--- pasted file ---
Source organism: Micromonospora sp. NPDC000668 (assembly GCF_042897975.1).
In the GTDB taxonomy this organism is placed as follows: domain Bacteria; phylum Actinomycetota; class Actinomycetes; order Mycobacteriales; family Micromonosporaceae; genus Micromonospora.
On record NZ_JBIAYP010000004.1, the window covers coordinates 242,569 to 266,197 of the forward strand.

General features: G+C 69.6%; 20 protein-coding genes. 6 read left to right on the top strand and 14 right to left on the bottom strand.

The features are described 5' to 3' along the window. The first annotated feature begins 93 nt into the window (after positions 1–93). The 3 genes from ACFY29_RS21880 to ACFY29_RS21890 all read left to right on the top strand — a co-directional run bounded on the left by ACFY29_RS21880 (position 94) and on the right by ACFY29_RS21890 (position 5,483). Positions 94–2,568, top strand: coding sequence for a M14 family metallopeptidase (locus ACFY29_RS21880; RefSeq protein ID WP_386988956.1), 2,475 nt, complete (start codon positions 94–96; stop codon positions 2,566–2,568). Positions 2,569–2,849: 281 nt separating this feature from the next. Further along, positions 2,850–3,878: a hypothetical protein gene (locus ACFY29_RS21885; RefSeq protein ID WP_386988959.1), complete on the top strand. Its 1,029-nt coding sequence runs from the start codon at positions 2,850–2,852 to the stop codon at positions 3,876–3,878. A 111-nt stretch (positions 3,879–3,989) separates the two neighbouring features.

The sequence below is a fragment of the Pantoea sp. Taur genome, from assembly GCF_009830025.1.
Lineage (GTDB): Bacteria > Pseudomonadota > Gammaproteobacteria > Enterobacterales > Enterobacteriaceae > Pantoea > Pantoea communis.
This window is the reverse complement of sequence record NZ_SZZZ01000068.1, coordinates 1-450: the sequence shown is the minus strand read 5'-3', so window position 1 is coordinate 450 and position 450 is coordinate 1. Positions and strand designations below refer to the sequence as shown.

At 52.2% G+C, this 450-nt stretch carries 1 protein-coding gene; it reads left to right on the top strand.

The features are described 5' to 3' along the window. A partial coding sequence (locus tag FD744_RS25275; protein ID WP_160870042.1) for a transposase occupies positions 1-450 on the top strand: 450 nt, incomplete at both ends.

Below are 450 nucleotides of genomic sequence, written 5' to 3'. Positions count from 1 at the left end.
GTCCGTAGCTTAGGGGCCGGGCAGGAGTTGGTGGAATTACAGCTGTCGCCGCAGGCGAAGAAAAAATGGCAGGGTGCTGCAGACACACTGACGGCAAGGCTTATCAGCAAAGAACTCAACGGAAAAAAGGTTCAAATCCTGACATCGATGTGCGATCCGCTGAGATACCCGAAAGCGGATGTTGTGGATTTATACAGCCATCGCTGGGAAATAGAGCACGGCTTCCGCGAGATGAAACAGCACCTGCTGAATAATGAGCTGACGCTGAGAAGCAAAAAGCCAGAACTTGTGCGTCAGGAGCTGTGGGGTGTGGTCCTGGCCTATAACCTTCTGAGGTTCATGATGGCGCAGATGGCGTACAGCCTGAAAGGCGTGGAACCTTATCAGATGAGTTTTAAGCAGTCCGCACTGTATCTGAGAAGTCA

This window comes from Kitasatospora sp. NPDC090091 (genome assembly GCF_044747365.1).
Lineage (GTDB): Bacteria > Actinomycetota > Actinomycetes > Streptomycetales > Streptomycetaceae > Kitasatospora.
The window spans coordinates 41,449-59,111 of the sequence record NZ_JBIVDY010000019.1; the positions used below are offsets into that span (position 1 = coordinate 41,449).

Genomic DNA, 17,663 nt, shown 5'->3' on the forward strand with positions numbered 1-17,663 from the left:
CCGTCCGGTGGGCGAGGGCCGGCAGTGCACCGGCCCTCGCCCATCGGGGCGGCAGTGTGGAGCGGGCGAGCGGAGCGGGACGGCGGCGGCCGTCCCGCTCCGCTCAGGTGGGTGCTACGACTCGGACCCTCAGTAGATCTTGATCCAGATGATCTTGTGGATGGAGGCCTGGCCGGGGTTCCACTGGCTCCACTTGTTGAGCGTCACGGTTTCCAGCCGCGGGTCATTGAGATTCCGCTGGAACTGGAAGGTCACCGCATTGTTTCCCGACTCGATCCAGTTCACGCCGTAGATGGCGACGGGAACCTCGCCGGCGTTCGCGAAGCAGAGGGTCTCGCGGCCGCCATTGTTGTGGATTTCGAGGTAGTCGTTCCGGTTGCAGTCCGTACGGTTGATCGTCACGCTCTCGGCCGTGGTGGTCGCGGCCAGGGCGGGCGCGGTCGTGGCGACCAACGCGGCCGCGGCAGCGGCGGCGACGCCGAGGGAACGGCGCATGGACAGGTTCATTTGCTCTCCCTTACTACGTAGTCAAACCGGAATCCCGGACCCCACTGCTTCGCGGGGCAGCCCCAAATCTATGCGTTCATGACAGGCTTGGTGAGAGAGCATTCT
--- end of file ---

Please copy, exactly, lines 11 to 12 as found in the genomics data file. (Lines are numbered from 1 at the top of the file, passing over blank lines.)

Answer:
Below are 450 nucleotides of genomic sequence, written 5' to 3'. Positions count from 1 at the left end.
GTCCGTAGCTTAGGGGCCGGGCAGGAGTTGGTGGAATTACAGCTGTCGCCGCAGGCGAAGAAAAAATGGCAGGGTGCTGCAGACACACTGACGGCAAGGCTTATCAGCAAAGAACTCAACGGAAAAAAGGTTCAAATCCTGACATCGATGTGCGATCCGCTGAGATACCCGAAAGCGGATGTTGTGGATTTATACAGCCATCGCTGGGAAATAGAGCACGGCTTCCGCGAGATGAAACAGCACCTGCTGAATAATGAGCTGACGCTGAGAAGCAAAAAGCCAGAACTTGTGCGTCAGGAGCTGTGGGGTGTGGTCCTGGCCTATAACCTTCTGAGGTTCATGATGGCGCAGATGGCGTACAGCCTGAAAGGCGTGGAACCTTATCAGATGAGTTTTAAGCAGTCCGCACTGTATCTGAGAAGTCA